Going the distance – multiple times
In 1987, aged 17, Grainne Moss became the first woman from Ireland to swim the English Channel. That achievement, she says, has stood her in good stead throughout her career.
“It got me my first job. Probably my second one. And probably my third one too,” she says.
It was also the start of a long-distance swimming career that is still in progress. In July this year, she swam the 35-kilometer North Channel between Northern Ireland and Scotland, followed in August by the 21-kilometer Fastnet Swim off Ireland’s southern coast.
In New Zealand, where she now lives, she has completed its Triple Crown of marathon swimming – the Cook Strait, between the country’s North and South islands, across Lake Taupo, its largest lake, and the Foveaux Strait at the southern end of the South Island.
That swimming, however, is just one part of a life that has been spent moving backwards and forwards between the public and private sectors, from the UK to New Zealand, acquiring an MBA in Switzerland and having a family with four children.
Born near Belfast in Northern Ireland, Moss went to university in Liverpool, then started her career in the UK’s National Health Service, first as a graduate management trainee and then as a manager commissioning health services.
That was followed by three years with PwC as a health and social services consultant. A brief spell in New Zealand persuaded her and her husband to move there full-time in the late 1990s.
Looking to broaden her experience, she decided to try out the commercial sector, joining Carter Holt Harvey, then New Zealand’s second biggest listed company. Aged 30, she was put in charge of running a US$400 million turnover forestry business.
“I was one of very few female leaders in the industry,” she says. “It was a tough male environment. It was a pressure cooker.” But the pressure worked. “You’re a piece of coal and you’re getting shaped into something more valuable.”
“I had a couple of the major customers who thought that they would run me out of town pretty quickly.” That didn’t happen. Instead Moss stayed three years, eventually leaving after a company restructuring.
It was that point, aged 33, that Moss decided the time was to acquire an MBA. “I’d learned and been exposed to so much. I’d worked really hard. I wanted to consolidate and build on that experience,” she says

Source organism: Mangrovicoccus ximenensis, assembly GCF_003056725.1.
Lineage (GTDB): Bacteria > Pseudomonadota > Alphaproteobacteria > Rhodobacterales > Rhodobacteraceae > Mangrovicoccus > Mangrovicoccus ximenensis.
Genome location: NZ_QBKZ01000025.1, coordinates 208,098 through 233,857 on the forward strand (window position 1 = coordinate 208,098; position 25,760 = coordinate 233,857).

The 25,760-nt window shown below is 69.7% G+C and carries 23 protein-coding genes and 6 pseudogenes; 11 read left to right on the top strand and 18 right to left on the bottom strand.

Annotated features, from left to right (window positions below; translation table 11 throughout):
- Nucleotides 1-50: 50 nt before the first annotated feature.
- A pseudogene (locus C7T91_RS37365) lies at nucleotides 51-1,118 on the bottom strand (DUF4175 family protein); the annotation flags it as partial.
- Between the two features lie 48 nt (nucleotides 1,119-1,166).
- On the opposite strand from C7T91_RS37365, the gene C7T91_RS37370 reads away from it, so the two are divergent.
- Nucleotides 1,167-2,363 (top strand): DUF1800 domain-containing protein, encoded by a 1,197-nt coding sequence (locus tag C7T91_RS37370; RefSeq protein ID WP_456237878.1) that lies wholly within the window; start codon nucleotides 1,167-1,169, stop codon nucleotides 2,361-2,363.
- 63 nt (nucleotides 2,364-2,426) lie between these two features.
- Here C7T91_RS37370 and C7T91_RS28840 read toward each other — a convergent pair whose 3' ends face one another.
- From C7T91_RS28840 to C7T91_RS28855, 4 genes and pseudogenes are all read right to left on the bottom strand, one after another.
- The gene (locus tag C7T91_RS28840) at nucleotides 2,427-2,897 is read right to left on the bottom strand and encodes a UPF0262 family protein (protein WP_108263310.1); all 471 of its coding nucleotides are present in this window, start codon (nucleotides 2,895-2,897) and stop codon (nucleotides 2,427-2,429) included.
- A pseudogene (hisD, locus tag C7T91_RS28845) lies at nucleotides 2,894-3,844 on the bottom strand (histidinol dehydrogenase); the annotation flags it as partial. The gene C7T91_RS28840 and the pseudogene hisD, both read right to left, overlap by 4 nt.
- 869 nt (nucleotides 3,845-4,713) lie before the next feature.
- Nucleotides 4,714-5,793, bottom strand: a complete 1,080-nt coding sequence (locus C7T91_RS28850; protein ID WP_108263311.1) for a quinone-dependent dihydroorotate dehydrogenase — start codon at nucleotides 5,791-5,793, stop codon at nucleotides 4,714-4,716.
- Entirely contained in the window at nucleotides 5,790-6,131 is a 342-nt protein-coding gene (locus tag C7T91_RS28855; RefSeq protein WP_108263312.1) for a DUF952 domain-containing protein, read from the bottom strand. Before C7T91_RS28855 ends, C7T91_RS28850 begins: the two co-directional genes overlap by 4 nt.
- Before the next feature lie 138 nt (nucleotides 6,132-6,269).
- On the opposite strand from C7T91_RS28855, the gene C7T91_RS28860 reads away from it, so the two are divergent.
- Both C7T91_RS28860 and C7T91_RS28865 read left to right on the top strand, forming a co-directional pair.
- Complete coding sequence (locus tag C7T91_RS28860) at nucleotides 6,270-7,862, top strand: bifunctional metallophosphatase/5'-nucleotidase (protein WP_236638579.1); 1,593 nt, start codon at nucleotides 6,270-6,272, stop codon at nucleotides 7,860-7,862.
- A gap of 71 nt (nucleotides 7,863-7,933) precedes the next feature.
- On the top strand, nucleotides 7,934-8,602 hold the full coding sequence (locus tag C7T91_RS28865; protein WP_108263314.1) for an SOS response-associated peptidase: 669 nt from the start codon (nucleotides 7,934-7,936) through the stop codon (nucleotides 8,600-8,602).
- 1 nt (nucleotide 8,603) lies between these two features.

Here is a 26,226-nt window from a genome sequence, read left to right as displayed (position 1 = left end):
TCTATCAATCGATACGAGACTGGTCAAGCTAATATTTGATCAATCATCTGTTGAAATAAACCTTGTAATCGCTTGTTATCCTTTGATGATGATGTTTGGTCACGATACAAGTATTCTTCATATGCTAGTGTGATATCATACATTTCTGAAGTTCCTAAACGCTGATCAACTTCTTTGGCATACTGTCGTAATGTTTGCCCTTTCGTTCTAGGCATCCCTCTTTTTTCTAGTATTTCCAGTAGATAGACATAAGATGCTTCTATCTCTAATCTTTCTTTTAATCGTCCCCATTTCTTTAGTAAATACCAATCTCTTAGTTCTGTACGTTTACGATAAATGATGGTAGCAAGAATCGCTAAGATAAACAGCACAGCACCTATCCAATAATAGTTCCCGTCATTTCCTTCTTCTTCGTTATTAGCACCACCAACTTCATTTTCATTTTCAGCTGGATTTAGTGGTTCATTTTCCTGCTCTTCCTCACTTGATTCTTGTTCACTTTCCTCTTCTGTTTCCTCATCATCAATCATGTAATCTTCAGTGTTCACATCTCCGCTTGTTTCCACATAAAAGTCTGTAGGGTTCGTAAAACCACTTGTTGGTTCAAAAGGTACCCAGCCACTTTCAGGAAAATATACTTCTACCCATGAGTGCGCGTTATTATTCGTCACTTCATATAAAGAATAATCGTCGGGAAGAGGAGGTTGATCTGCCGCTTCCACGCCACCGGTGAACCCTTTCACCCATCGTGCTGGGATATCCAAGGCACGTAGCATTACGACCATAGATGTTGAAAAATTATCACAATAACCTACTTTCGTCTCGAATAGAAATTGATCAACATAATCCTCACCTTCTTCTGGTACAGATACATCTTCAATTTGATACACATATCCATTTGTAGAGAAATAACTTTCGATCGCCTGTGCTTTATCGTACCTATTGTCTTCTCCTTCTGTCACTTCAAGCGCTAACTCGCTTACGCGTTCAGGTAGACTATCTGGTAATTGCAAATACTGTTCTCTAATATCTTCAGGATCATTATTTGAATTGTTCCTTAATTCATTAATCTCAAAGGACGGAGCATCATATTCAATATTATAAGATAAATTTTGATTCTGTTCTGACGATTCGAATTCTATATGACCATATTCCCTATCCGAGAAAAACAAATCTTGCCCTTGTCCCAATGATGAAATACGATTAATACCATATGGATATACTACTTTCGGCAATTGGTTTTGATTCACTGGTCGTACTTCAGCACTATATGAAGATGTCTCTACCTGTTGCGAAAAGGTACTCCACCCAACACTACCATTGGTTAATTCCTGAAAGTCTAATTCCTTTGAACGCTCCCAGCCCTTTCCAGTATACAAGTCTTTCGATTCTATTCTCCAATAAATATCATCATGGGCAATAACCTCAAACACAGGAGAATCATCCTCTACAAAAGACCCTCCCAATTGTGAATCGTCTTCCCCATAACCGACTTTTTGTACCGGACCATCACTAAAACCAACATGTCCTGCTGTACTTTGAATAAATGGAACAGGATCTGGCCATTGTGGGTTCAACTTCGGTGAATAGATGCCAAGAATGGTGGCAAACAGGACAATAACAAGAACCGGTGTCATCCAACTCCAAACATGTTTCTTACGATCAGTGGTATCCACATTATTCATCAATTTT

She picked IMD after visiting several business schools. “Having had the blessing of that tough major P&L experience [at Carter Holt Harvey], what I found sitting in a room with eight or nine other potential candidates for IMD was markedly different from the MBA candidates elsewhere,” she says Moss.
“They were a bit older and had more operational experience. They had managed people, managed budgets, run things, made hard calls and faced adversity in business.”
Her time in Lausanne was a rich experience. “You couldn’t unpack it all in just one year, but then a couple of years later you would say to yourself ‘Oh, right. That’s what that strategy professor was doing. I’m able to apply that thinking to this problem, because he insisted on teaching us how to learn, not teaching us the answer.’”
One aspect that still stands out was the group work. “What was interesting about that was you had to rank each other, not rate each other. That brought into stark relief what contributions people were making and how they were valued,” says Moss.
“Being able to dig into [decisions] and really critically assess them and ask tough questions of the team is something that I wouldn’t be able to have done if I hadn’t gone to IMD,” she says.
“The frankness of those conversations had implications that were also particularly useful for leadership. That direct feedback from your fellow peers about both [your] positives and the areas that you need to improve in terms of how you impacted them had a level of honesty that you’re never going to get anywhere else.”
Another of the highlights was IMD’s counselling. “I loved the 20 hours of kind of psychotherapy that we got. It’s really important to understand what are the things that drive you, as opposed to what things you think are driving you, and also what really irritates you, because then if [are aware] you’re being irritated, you can step back – making decisions when you’re emotional is never a good thing.”
A year after completing her MBA, Moss returned to New Zealand and a nine-year spell with international health care group Bupa, first running its care homes division and then as managing director of its care services arm, working across Australasia and Europe.
Then it was back into the public sector, first for four years as chief executive of the Ministry for Children, then in 2021 to her current job, as Chief Executive and Systems Lead, Pay Equity at New Zealand’s Public Service Commission, overseeing claims from public and private sector work forces to be paid appropriately for the work they do.
Staying the course
Looking back over her career to date, Moss picks out resilience and patience as two of her key qualities. “I’m a loyalty person, I’m a stayer. I don’t turn up in organizations and leave after a little while. I like to belong and I like to make a difference. [For that], I believe that you need to be there for a decent period of time. You need to live with your mistakes and their consequences – that really helps you grow.”
Her long-distance swimming helped her with this. “It’s a long game. You don’t swim the English Channel in one day, you have to do all the training beforehand. You can’t just train for a day then take the weekend off.”
But persistence can pay off. “Swimming the English Channel changed my life. It gave me something very definitive to fall back on when stuff goes wrong. It brings me perspective, it may be a tough day and I may feel down but I remember – I have tackled big challenges – I’m the first Irish woman to have swum the English Channel. No one can take that away from me.”